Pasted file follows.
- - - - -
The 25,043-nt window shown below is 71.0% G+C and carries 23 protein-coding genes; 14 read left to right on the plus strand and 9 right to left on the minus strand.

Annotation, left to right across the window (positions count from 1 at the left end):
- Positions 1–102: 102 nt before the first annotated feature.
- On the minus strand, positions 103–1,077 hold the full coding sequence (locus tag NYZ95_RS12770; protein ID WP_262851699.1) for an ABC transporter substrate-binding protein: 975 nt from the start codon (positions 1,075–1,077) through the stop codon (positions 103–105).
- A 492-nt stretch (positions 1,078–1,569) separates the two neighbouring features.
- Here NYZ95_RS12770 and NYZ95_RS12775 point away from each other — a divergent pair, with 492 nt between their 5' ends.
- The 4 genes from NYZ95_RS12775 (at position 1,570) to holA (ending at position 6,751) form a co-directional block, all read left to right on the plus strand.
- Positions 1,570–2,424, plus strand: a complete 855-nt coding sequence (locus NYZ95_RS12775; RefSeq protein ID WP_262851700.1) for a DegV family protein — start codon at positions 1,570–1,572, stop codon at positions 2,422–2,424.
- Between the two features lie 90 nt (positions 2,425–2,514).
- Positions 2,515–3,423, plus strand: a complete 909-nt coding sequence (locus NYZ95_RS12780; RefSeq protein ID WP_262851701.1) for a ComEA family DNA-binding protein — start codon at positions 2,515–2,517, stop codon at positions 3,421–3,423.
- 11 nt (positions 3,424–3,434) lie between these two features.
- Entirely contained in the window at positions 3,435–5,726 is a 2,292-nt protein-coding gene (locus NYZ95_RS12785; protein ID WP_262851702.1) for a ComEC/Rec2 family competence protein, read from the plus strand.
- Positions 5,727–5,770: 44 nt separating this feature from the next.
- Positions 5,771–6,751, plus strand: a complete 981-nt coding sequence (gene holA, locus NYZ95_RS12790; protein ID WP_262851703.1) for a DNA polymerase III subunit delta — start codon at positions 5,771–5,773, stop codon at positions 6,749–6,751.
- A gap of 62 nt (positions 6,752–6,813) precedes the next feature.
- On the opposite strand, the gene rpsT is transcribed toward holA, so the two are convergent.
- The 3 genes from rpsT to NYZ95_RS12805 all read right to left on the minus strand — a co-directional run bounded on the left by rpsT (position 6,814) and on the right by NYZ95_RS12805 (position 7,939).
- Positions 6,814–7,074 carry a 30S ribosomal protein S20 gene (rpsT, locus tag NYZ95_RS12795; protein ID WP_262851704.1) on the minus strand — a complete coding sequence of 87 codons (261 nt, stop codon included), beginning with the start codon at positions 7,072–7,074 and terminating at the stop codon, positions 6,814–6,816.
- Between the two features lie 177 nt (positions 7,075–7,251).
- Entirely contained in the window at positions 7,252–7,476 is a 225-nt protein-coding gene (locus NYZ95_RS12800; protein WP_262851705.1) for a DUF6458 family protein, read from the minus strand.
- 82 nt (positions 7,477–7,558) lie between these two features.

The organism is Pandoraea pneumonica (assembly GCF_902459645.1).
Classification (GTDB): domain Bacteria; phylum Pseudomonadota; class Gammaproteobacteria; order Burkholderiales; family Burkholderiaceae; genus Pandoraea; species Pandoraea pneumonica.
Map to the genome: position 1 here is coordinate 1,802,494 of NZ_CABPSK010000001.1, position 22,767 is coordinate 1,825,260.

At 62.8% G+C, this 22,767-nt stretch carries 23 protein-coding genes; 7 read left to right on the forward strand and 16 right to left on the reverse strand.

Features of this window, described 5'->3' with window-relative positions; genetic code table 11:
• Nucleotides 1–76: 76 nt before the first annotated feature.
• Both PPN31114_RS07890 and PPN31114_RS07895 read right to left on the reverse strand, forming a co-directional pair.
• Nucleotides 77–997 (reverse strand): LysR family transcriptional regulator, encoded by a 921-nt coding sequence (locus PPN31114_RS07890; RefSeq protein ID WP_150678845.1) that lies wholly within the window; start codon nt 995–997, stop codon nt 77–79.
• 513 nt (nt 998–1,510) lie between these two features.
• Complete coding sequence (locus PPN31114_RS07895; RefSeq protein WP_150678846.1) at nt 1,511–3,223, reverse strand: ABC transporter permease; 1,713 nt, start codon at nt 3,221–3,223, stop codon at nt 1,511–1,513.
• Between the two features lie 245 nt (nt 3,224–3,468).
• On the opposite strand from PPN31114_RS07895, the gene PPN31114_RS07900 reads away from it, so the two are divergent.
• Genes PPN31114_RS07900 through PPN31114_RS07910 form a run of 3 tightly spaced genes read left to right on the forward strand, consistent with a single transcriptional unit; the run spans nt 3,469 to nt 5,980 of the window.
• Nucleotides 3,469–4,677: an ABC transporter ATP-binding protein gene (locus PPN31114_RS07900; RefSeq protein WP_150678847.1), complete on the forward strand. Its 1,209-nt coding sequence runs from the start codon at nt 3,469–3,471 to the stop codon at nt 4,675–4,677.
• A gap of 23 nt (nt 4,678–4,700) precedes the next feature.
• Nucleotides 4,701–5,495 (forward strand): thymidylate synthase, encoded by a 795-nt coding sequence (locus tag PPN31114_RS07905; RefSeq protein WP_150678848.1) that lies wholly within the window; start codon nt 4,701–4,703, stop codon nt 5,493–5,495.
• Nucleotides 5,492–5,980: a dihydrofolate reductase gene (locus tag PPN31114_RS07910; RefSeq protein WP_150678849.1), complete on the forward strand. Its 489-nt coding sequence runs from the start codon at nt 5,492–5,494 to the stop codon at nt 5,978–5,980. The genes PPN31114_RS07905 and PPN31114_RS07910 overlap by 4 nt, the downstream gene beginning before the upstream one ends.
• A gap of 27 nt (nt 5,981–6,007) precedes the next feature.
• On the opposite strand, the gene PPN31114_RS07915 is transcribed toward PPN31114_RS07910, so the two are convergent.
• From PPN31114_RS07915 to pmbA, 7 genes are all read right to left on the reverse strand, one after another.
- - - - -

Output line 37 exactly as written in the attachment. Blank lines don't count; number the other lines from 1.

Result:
• Nucleotides 4,701–5,495 (forward strand): thymidylate synthase, encoded by a 795-nt coding sequence (locus tag PPN31114_RS07905; RefSeq protein WP_150678848.1) that lies wholly within the window; start codon nt 4,701–4,703, stop codon nt 5,493–5,495.